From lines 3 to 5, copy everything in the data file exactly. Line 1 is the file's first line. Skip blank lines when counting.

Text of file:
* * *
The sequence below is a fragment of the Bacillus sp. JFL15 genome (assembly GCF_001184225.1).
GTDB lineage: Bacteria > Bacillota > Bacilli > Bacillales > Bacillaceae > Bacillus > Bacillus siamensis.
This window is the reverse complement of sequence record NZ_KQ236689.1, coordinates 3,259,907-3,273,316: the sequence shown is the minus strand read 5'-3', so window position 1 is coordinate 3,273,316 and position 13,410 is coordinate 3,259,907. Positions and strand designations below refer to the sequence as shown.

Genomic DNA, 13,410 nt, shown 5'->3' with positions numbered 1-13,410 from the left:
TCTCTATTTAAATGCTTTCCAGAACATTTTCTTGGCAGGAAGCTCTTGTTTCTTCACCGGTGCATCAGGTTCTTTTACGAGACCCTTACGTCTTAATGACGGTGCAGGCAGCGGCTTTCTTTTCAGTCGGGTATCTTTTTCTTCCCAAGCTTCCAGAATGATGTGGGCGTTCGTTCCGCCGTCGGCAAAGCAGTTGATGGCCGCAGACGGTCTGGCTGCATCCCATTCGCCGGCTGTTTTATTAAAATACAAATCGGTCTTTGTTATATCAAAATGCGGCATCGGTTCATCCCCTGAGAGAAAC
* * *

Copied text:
This window is the reverse complement of sequence record NZ_KQ236689.1, coordinates 3,259,907-3,273,316: the sequence shown is the minus strand read 5'-3', so window position 1 is coordinate 3,273,316 and position 13,410 is coordinate 3,259,907. Positions and strand designations below refer to the sequence as shown.

Genomic DNA, 13,410 nt, shown 5'->3' with positions numbered 1-13,410 from the left:
TCTCTATTTAAATGCTTTCCAGAACATTTTCTTGGCAGGAAGCTCTTGTTTCTTCACCGGTGCATCAGGTTCTTTTACGAGACCCTTACGTCTTAATGACGGTGCAGGCAGCGGCTTTCTTTTCAGTCGGGTATCTTTTTCTTCCCAAGCTTCCAGAATGATGTGGGCGTTCGTTCCGCCGTCGGCAAAGCAGTTGATGGCCGCAGACGGTCTGGCTGCATCCCATTCGCCGGCTGTTTTATTAAAATACAAATCGGTCTTTGTTATATCAAAATGCGGCATCGGTTCATCCCCTGAGAGAAAC